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AD174: Despite challenges, Niger’s court system enjoys high level of popular trust

Pauline M. Wambua and Carolyn Logan 27 Nov 2017 Niger
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Key findings
  • More than eight in 10 Nigeriens (82%) say they trust the courts “somewhat” or “a lot” (Figure 1). This is the highest rating among all 36 African countries surveyed in 2014/2015, and far above the West Africa1 average of 48%. Like the courts, the police are among public institutions that enjoy a high level of public trust (86%) in Niger, surpassed only by religious leaders (93%), the army (92%), and traditional leaders (88%)
  • About one in four Nigeriens (23%) say that “most” or “all” judges and magistrates are corrupt. This is one of the best ratings among 36 countries, well below the West Africa average of 40%
  • About one in 11 Nigeriens (9%) say they had dealings with the court system in the five years preceding the survey (2009-2014), somewhat below the 36-country average of 13%
  • Men are twice as likely (12%) to have contact with courts as women (6%) (Figure 5). Economically well-off respondents (i.e. those with “no lived poverty”) are less likely to have dealings with the court than their poorer counterparts.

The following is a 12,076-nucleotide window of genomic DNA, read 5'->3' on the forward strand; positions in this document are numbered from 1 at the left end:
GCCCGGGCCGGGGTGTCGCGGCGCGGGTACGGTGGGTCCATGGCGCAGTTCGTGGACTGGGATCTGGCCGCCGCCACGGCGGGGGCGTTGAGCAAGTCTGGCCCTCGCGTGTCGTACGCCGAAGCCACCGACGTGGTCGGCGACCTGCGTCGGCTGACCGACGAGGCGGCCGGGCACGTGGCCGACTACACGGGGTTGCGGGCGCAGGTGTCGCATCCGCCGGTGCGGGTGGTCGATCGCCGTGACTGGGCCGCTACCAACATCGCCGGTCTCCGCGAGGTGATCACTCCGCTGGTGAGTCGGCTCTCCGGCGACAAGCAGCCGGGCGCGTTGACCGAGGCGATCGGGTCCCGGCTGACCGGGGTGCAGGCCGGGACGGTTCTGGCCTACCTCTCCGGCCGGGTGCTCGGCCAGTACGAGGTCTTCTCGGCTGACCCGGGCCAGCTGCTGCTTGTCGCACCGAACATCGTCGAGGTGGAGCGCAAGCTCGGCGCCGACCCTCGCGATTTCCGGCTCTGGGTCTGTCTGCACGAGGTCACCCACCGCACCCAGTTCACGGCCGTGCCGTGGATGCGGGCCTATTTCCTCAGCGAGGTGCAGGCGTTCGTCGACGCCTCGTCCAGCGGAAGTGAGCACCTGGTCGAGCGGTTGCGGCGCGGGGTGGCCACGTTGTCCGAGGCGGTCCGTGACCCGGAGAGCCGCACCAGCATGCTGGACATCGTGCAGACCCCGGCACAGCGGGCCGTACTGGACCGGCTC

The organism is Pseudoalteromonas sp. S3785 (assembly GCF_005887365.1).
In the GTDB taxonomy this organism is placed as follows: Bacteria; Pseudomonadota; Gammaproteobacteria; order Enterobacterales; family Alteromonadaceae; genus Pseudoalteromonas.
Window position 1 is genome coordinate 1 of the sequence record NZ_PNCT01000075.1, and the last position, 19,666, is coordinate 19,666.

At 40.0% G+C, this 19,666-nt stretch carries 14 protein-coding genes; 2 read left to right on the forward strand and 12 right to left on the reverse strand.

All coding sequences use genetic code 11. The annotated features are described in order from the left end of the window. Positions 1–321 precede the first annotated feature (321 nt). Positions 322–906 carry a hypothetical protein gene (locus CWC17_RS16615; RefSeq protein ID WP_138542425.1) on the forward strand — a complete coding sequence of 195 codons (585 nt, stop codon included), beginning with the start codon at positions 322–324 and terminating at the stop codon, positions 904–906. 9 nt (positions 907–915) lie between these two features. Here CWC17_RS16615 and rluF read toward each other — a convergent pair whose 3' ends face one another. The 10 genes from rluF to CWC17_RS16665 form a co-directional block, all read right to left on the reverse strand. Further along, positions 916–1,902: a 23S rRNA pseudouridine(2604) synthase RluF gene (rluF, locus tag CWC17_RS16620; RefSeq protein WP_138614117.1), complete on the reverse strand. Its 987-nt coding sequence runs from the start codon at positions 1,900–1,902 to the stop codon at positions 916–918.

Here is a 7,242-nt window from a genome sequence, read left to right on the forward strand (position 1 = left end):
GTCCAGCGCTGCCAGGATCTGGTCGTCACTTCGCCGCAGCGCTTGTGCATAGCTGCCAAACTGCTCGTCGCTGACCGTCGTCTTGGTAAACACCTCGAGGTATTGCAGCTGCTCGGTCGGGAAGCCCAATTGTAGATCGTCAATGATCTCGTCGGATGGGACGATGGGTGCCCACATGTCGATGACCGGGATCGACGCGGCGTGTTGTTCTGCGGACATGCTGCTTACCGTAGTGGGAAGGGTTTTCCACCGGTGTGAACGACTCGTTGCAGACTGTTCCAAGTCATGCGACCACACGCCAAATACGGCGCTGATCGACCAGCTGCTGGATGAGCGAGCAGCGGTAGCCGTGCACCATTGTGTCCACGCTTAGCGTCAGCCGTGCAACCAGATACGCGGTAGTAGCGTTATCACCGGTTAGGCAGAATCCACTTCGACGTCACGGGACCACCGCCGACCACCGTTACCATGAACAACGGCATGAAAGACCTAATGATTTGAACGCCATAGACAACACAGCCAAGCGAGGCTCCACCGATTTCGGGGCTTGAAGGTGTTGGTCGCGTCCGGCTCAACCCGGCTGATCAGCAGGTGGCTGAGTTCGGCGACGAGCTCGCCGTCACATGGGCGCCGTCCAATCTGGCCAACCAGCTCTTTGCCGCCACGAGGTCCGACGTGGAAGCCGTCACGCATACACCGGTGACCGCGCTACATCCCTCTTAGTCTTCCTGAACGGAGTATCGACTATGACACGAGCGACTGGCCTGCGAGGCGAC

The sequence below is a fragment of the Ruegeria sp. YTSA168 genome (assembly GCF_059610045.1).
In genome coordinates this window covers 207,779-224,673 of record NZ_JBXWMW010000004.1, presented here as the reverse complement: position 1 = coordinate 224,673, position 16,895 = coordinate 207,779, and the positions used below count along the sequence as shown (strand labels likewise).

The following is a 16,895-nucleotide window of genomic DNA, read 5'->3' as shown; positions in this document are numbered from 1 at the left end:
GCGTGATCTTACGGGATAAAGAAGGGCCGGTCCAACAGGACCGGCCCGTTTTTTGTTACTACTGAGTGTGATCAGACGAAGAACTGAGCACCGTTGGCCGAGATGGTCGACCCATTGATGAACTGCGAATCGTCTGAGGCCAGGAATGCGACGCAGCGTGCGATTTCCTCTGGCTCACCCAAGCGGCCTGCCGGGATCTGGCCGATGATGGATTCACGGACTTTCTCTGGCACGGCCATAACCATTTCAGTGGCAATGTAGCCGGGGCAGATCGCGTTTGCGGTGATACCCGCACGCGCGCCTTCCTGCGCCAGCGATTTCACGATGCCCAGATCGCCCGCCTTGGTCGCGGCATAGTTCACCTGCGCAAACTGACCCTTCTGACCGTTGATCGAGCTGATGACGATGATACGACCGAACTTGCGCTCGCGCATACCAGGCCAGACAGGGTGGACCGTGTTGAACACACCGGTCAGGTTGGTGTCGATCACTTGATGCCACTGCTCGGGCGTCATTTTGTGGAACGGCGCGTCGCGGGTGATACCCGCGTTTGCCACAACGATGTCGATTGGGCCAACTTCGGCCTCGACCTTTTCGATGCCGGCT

• When asked why people might not take cases to court, Nigeriens say that people often prefer to take disputes to traditional leaders or local authorities (23%), they don’t expect fair treatment from the courts (14%), they don’t know how to take a case to court (13%), or they don’t know their legal rights (13%)

The Bertelsmann Transformation Index describes a number of challenges confronting Niger’s judicial system, including widespread corruption, inadequate staff and resources, and a lack of trained legal aid outside the capital (Bertelsmann, 2016). High-court rulings that contradict executive decisions are routinely ignored, and high-ranking politicians enjoy broad impunity. One of the country’s highest-profile legal cases, in which former Prime Minister and National Assembly President Hama Amadou and other government officials stand accused of smuggling babies, is decried as politically motivated – though others cite it as evidence of an independent judiciary (Newsweek, 2016; Bertelsmann, 2016).

How do Nigerien citizens perceive their access to justice? Core elements that define citizens’ access to justice include: 1) a supportive legal framework, 2) citizen awareness of their legal rights and responsibilities, 3) availability of legal advice and representation, 4) availability of affordable and accessible justice institutions, 5) the practice of fair procedures in those institutions, and 6) enforceability of decisions (American Bar Association, 2012). Afrobarometer Round 6 surveys included a special module that explored individuals’ perceptions of the legal system, their access to it, and their experiences when engaging with it. (For findings across all surveyed countries, please see Afrobarometer Policy Paper No. 39.)

Survey responses show that Niger’s court system enjoys the highest level of public trust among 36 African countries surveyed in 2014/2015. Perceptions of corruption among judges, while substantial, are lower than regional and continental averages. Among the 9% of Nigeriens who report having contact with the judicial system in the previous five years, the most common problems were long delays and the system’s complexity.

Pauline M. Wambua
Carolyn Logan

Carolyn is the director of analysis and capacity building at Afrobarometer.